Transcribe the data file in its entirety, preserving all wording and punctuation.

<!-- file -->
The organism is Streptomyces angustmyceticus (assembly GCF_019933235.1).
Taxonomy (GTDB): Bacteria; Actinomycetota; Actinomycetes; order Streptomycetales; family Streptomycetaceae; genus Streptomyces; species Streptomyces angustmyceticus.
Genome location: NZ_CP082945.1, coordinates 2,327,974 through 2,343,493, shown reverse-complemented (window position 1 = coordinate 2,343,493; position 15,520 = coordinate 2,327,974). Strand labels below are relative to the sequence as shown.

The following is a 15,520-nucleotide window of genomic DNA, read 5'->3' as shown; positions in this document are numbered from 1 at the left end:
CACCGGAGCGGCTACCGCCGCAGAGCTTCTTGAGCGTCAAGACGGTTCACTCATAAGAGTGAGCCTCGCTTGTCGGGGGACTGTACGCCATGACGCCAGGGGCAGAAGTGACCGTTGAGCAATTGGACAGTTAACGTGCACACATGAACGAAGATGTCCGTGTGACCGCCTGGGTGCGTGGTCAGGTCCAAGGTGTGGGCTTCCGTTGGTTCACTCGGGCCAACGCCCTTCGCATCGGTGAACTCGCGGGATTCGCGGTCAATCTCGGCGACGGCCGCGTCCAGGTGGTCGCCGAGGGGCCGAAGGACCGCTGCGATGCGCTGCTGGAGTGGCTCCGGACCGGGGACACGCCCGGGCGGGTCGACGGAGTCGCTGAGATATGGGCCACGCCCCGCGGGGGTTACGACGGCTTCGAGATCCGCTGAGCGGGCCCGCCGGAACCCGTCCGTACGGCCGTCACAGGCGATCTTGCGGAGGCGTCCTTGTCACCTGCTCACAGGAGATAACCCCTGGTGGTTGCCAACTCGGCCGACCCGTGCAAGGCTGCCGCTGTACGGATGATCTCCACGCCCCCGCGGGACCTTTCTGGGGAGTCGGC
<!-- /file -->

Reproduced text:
The organism is Streptomyces angustmyceticus (assembly GCF_019933235.1).
Taxonomy (GTDB): Bacteria; Actinomycetota; Actinomycetes; order Streptomycetales; family Streptomycetaceae; genus Streptomyces; species Streptomyces angustmyceticus.
Genome location: NZ_CP082945.1, coordinates 2,327,974 through 2,343,493, shown reverse-complemented (window position 1 = coordinate 2,343,493; position 15,520 = coordinate 2,327,974). Strand labels below are relative to the sequence as shown.

The following is a 15,520-nucleotide window of genomic DNA, read 5'->3' as shown; positions in this document are numbered from 1 at the left end:
CACCGGAGCGGCTACCGCCGCAGAGCTTCTTGAGCGTCAAGACGGTTCACTCATAAGAGTGAGCCTCGCTTGTCGGGGGACTGTACGCCATGACGCCAGGGGCAGAAGTGACCGTTGAGCAATTGGACAGTTAACGTGCACACATGAACGAAGATGTCCGTGTGACCGCCTGGGTGCGTGGTCAGGTCCAAGGTGTGGGCTTCCGTTGGTTCACTCGGGCCAACGCCCTTCGCATCGGTGAACTCGCGGGATTCGCGGTCAATCTCGGCGACGGCCGCGTCCAGGTGGTCGCCGAGGGGCCGAAGGACCGCTGCGATGCGCTGCTGGAGTGGCTCCGGACCGGGGACACGCCCGGGCGGGTCGACGGAGTCGCTGAGATATGGGCCACGCCCCGCGGGGGTTACGACGGCTTCGAGATCCGCTGAGCGGGCCCGCCGGAACCCGTCCGTACGGCCGTCACAGGCGATCTTGCGGAGGCGTCCTTGTCACCTGCTCACAGGAGATAACCCCTGGTGGTTGCCAACTCGGCCGACCCGTGCAAGGCTGCCGCTGTACGGATGATCTCCACGCCCCCGCGGGACCTTTCTGGGGAGTCGGC